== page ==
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Concession stand owners own and often operate mobile or temporary food stands that sell anything from popcorn and hot dogs to gourmet veggie wraps and sushi. Because their businesses are so small, concession stand owners usually handle many aspects of the operation such as budgeting, marketing, purchasing of ingredients, food preparation and payments. The amount of money a concession stand owner makes depends on many factors, the most important being the amount of food he sells relative to his business costs.
A concession stand owner’s salary depends mostly on his ability to balance operational costs and profits. According to ATouchofBusiness.com, the typical costs of running a concession stand break down to 25 percent for labor, 25 percent for food ingredients, 15 percent pre-tax profit, 5 percent for electricity, 5 percent for insurance and 25 percent for miscellaneous costs like liability insurance, paper, workers' compensation and vending equipment service. A concession stand owner who works 300 days a year and sells 100 orders daily at an average of $5 an order can expect to make around $37,000 a year.
Concession stand owners must consider their startup costs when figuring out how much money they will make. Purchase or rental of the concession trailer is perhaps the most significant cost in the beginning. According to ATouchofBusiness.com, a basic trailer equipped with nothing more than plumbing, electricity, windows and cabinets will cost you around $9,000; a fully equipped trailer with everything you need to start the business can cost as much as $35,000. Food preparation equipment also varies in cost. A hot dog cooker ranges from $400 to $800, for example, and an ice machine costs between $1,000 and $3,000 on average. In addition, concession stand owners usually paint and decorate their trailer to attract customers, which also costs money.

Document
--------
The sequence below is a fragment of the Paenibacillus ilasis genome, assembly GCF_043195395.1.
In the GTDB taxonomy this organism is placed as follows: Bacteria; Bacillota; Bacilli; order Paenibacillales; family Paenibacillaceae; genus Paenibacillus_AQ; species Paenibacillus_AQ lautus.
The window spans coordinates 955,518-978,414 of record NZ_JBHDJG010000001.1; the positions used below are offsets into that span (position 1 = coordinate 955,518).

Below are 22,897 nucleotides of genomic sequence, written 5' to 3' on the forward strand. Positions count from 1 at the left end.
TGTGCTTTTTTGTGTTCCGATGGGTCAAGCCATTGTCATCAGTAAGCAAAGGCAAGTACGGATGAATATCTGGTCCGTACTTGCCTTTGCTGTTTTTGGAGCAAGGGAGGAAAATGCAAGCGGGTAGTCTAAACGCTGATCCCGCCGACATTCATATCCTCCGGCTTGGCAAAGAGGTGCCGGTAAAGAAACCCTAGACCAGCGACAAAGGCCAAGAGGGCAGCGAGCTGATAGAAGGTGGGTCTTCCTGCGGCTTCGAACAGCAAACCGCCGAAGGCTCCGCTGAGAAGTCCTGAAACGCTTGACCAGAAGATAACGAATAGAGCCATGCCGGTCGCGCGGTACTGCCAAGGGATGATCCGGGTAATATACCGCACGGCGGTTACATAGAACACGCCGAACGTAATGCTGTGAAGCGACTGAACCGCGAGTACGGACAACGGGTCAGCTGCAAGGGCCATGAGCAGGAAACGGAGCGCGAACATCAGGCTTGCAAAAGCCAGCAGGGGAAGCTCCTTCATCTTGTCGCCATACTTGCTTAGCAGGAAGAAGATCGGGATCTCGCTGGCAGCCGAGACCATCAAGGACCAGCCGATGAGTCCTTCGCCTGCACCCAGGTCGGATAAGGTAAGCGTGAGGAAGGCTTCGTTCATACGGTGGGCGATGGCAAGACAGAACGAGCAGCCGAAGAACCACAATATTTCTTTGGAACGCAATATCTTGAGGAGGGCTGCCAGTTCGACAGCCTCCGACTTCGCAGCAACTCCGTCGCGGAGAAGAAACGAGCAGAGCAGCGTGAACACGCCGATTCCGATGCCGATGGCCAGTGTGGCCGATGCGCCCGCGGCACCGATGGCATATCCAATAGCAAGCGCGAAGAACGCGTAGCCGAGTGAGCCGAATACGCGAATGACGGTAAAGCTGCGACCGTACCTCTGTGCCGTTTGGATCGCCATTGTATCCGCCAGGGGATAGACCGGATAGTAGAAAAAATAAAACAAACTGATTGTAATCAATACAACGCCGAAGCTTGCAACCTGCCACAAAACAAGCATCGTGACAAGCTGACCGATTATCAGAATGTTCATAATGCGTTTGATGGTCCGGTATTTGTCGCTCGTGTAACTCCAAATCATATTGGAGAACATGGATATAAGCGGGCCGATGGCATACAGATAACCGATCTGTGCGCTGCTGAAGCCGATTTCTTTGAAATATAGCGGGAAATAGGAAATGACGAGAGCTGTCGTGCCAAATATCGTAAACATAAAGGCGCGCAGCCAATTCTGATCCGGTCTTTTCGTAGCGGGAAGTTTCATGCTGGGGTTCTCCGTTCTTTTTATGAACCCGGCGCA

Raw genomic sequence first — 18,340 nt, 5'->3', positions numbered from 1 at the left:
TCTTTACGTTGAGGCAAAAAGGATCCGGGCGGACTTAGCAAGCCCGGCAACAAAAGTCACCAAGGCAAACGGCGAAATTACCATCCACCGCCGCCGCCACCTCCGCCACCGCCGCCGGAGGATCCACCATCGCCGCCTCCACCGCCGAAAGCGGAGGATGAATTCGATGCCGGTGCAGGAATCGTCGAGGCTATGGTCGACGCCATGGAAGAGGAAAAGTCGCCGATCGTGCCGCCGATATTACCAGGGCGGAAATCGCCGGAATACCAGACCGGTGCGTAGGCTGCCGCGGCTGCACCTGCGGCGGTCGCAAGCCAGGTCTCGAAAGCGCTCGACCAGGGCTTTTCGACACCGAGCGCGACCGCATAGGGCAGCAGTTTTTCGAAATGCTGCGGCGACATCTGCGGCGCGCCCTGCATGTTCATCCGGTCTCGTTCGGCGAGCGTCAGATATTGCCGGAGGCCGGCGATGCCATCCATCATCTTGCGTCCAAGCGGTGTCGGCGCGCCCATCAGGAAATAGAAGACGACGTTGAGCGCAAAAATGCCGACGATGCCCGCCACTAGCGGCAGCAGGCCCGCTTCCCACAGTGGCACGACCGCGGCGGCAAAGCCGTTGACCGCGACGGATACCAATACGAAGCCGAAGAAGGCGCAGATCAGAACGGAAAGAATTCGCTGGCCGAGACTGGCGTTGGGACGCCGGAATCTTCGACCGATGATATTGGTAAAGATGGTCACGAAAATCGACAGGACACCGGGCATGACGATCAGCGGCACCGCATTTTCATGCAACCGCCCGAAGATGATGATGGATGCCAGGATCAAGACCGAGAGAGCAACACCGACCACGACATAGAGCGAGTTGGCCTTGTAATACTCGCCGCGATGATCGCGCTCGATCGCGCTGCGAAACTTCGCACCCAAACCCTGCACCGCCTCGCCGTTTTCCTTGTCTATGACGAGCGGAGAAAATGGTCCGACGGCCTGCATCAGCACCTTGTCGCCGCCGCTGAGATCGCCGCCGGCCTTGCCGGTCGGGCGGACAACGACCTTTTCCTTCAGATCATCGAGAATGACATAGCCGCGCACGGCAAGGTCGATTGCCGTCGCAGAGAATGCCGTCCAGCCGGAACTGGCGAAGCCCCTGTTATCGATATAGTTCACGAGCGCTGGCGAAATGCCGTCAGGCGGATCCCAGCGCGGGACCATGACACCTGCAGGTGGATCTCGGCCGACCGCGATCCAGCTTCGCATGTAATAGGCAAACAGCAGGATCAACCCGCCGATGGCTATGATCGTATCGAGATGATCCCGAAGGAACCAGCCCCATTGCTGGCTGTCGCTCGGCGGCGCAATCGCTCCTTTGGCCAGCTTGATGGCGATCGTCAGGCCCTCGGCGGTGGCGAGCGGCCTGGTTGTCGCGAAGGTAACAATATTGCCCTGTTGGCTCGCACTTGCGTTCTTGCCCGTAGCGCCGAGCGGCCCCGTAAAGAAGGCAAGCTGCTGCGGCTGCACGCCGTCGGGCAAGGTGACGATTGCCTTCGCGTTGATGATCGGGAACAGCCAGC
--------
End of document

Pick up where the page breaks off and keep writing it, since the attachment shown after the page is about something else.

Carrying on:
Concession stand owners need to obtain the required licenses in their state and local district, which can be costly, though necessary. A concession stand is a business, and you’ll need a vendor’s license to run it in your state. This license usually costs between $60 and $300 a year, according to ATouchofBusiness.com. Concession stand owners and their employees also need state food handlers licenses. A license to operate in a public venue may also be required. Check the state board of health and other authorities for more details.
Although they don’t need any formal education, successful concession stand owners must have smart business, marketing and management skills. They must understand the demand for the type of food they offer in the place they wish to sell it. Strong costumer service, cooking and communications skills are also a big plus, as is the ability to speak a foreign language. The ability to relocate when business is slow in your area is also important, according to BuyMyConcessionTrailer.com.
Charlie Higgins is journalist, editor and translator based in Buenos Aires, Argentina. He has written for a variety of lifestyle and niche market websites, including International Food Trader, The Olive Oil Times, microDINERO, Sounds and Colours, Connecting Worlds and The Buenos Aires Reader.